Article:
See items added to the Tribal Supreme Court Project website: Report: The Nomination of Neil Gorsuch to the Supreme Court of the United States – An Indian Law Perspective, Gorsuch: Summary of Indian Law Cases, and the June 6, 2017 Update Memoranda,
Supreme Court Cases Related to Indian Law
Two Indian law-related cases were decided.
Petition for certiorari was denied in 16 Indian law-related cases.
Matal v. Tam
2017 WL 2621315
Briefs and Pleadings
Oral Argument Transcript of 1/8/17
Docket No. 15-1293
Summary: Trademark applicant sought review of the decision of the Patent and Trademark Office's (PTO) Trademark Trial and Appeal Board (TTAB), 2013 WL 5498164, which affirmed an examining attorney's refusal to register the trademark “THE SLANTS” for a musical band, on grounds that the mark was disparaging to people of Asian descent. A panel of the United States Court of Appeals for the Federal Circuit, Moore, Circuit Judge, 785 F.3d 567, affirmed, but on rehearing en banc, the Court of Appeals, Moore, Circuit Judge, 808 F.3d 1321, vacated and remanded. Certiorari was granted.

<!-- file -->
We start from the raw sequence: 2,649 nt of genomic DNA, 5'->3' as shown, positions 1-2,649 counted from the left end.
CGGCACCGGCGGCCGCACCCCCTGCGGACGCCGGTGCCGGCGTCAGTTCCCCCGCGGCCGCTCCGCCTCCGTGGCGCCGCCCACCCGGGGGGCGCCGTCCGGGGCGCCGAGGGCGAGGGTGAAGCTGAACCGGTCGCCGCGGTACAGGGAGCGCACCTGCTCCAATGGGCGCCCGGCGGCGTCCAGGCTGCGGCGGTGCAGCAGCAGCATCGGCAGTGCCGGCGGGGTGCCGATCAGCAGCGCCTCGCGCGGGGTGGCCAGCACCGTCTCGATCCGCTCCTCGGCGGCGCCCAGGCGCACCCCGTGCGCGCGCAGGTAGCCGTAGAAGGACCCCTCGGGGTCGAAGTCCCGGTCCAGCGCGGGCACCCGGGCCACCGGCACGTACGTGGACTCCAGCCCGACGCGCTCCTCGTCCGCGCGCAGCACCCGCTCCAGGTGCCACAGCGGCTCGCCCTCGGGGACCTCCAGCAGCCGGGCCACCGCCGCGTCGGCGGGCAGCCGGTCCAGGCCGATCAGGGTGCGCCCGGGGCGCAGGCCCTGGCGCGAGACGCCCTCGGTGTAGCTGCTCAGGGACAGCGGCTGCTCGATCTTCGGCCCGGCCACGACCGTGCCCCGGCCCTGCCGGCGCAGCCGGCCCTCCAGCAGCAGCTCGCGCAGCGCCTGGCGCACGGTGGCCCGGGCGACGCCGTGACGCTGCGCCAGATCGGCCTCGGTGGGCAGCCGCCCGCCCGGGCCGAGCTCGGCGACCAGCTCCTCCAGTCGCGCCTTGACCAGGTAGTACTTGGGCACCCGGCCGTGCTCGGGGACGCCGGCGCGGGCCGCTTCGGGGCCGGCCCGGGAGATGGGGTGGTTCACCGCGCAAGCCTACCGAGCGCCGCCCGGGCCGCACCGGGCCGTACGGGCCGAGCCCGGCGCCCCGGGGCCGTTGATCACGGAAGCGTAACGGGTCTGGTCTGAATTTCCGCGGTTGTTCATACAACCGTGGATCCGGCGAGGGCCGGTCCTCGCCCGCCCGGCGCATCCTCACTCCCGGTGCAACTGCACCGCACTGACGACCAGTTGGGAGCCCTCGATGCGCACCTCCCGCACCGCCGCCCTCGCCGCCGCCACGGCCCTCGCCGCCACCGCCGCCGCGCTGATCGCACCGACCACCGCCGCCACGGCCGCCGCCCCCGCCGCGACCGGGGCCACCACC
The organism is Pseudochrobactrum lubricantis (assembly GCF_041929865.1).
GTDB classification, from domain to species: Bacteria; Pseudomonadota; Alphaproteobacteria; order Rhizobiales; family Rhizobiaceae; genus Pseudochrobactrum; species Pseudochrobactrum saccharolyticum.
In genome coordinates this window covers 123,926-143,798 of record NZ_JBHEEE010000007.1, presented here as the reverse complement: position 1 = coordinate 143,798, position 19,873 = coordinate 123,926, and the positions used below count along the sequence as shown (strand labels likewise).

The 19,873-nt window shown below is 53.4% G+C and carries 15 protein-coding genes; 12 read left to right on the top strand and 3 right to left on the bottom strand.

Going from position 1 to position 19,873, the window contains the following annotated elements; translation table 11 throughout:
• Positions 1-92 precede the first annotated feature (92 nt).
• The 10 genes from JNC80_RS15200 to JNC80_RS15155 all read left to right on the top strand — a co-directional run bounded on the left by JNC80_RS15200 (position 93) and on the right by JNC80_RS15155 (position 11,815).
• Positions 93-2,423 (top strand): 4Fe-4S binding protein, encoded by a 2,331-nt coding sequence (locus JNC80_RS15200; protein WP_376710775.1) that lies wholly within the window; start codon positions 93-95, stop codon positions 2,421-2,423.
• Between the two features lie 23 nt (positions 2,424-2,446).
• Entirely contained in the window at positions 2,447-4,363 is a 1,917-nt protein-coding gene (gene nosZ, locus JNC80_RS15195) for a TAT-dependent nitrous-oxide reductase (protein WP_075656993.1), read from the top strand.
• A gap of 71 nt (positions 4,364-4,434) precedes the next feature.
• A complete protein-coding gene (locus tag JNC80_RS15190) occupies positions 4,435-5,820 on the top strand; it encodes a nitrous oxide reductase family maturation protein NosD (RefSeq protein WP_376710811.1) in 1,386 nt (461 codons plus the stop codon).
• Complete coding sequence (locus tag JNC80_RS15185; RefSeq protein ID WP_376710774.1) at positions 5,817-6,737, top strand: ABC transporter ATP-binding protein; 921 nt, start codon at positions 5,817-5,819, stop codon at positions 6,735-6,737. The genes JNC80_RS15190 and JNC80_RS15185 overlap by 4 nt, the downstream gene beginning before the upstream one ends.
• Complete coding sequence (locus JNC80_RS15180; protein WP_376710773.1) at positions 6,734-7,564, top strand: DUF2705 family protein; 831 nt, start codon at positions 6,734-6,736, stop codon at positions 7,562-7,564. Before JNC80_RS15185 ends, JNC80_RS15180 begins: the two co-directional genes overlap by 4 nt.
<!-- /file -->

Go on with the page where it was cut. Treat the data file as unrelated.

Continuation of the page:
History: Petition was filed on 4/20/2016. Petition for certiorari was granted on 9/29/2016. Decided 6/19/2017.
Holdings: The Supreme Court, Justice Alito, held that disparagement clause of Lanham Act, prohibiting federal trademark registration for marks that might disparage any persons, living or dead, was facially invalid under First Amendment protection of speech. Affirmed.